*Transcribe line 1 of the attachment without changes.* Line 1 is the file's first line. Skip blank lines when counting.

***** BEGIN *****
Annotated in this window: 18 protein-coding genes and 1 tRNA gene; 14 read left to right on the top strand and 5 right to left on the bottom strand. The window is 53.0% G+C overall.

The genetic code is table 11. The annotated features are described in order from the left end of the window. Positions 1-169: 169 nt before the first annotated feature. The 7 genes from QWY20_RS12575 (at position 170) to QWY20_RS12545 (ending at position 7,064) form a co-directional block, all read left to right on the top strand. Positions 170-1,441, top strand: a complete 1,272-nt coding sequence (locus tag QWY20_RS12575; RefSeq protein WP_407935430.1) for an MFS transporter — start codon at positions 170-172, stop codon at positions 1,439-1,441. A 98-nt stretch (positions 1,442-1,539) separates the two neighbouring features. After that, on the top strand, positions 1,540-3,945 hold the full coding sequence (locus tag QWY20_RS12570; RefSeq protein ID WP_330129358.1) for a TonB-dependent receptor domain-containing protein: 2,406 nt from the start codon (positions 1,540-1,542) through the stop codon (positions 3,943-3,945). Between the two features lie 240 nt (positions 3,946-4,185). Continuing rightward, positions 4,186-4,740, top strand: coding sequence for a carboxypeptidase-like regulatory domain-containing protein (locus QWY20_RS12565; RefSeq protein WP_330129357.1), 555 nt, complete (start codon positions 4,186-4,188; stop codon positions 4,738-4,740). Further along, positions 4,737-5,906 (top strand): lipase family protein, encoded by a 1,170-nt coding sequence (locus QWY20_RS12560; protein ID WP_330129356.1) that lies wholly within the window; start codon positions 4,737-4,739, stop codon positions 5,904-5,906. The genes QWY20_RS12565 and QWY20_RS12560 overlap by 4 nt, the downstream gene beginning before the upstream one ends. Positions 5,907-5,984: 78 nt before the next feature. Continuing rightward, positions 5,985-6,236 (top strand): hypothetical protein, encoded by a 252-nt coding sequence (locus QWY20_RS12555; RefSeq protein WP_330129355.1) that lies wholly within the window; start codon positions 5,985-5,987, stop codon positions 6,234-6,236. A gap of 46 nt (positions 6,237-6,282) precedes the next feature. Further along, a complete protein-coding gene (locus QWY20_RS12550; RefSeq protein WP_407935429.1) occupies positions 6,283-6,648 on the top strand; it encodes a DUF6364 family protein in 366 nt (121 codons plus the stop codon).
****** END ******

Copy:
Annotated in this window: 18 protein-coding genes and 1 tRNA gene; 14 read left to right on the top strand and 5 right to left on the bottom strand. The window is 53.0% G+C overall.